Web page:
'It may face hostility': There's a plan to let Irish people invest in their local wind farms

A new bill would give residents the chance to own 20% of developments in their area.

By Paul O'Donoghue Reporter, Fora

LOCAL RESIDENTS ACROSS Ireland could be allowed to co-own wind farms built in their area, if a new Dáil bill gets passed.

Sinn Féin’s Wind Turbine Regulation Bill 2016 is due to be debated by the Dáil later today.

Many elements are broadly similar to a wind farm bill that the party introduced in 2014 which was not opposed by the government. Sinn Féin is hopeful that the government will not oppose its new bill as well.

One of the most notable inclusions in the new bill is a provision that would mean that wind turbine developers would have to provide local residents the opportunity to purchase up to 20% of a stake in any developments in their area.

Initially, residents who live close to the proposed turbines would be given the chance to buy a stake in the project. If they decide not to, then those living farther away are allowed to buy.

Many of the details have not yet been finalised: for example, it’s not clear yet if residents would be able to buy shares at any sort of discounted rate.

Sinn Féin environment spokesman Brian Stanley said that the party would be open to amendments to the bill if it passes the second stage of the Dáil.

He said that the intent of the community ownership provision in the bill was so that locals could directly benefit from renewable energy projects in their area.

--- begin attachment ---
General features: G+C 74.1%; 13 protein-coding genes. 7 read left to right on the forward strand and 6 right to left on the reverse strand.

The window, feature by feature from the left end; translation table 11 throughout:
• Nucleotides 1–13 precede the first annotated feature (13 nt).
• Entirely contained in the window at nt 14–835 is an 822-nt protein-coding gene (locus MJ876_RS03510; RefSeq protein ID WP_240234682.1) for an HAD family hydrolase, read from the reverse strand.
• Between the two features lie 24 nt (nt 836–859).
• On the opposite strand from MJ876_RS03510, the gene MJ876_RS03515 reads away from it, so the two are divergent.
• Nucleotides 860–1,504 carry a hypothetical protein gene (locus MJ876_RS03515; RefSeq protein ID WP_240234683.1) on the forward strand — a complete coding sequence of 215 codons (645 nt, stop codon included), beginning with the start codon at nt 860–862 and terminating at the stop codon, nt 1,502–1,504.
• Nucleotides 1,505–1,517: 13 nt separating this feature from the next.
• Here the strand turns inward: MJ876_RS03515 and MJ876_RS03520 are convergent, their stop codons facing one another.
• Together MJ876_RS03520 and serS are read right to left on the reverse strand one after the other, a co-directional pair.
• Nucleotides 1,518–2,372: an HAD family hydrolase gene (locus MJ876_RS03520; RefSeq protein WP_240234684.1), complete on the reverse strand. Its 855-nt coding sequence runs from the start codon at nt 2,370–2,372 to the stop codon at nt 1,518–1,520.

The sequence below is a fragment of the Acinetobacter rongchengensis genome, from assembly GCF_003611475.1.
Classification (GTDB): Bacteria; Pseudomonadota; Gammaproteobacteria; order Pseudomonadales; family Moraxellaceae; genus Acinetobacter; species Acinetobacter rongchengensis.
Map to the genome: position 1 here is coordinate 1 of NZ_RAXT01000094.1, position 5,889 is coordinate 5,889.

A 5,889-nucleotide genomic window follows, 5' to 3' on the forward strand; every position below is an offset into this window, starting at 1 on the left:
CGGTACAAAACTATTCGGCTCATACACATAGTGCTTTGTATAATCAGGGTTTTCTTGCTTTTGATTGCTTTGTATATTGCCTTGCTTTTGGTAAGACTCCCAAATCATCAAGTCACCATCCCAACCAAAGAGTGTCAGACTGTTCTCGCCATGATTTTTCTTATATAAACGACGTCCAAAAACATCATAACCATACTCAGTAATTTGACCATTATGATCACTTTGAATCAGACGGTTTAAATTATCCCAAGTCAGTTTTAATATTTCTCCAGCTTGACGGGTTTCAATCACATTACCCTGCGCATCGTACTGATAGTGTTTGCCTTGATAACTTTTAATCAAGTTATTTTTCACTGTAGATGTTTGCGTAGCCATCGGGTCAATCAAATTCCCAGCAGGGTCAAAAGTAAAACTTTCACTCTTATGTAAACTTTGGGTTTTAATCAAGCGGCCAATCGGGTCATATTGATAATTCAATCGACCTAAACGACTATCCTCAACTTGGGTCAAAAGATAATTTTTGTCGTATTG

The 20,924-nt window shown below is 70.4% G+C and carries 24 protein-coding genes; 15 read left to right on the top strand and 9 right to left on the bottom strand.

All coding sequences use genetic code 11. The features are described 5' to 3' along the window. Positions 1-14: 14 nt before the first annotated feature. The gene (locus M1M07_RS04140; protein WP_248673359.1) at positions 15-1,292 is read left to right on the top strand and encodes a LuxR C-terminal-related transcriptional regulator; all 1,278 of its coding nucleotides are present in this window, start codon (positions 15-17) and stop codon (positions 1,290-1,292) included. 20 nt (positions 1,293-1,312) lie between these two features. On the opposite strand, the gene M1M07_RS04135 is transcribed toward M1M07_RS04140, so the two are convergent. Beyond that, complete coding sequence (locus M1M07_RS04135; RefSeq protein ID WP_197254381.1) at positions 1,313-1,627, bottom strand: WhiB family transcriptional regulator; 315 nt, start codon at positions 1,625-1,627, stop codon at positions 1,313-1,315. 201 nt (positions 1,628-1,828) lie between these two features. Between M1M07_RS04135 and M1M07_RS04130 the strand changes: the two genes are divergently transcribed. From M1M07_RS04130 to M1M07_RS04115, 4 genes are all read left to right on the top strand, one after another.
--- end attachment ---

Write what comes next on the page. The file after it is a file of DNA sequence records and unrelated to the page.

“If we’re generating energy in local communities, then the money should go back to local communities,” he told Fora. “It would help with rural decline, like shops closing.”

Stanley said that there would “of course be some hostility” from developers to the idea. However, he said that the move could also benefit them.

Planning battles

Many large proposed wind farms throughout the country have been delayed for years as locals opposed their development. Stanley said that if the community owned part of the wind farms, it would likely lead to less protracted planning battles.

“Wind farm developers have had huge problems with planning, and many have ended up in court,” he said.

“At the moment it’s a battleground between communities and developers in lots of cases. This would create a partnership with local people. When local communities have a stake in (projects) they would likely feel more amenable to them.”

Stanley said that while the bill only covers wind farms, he would like a similar proposal implemented for different types of renewable energy projects, such as solar and biomass.

The idea is similar to one that was proposed by the Irish Solar Energy Association, which said it would like to see members of the public help finance large-scale solar farms with investments of as little as €5.

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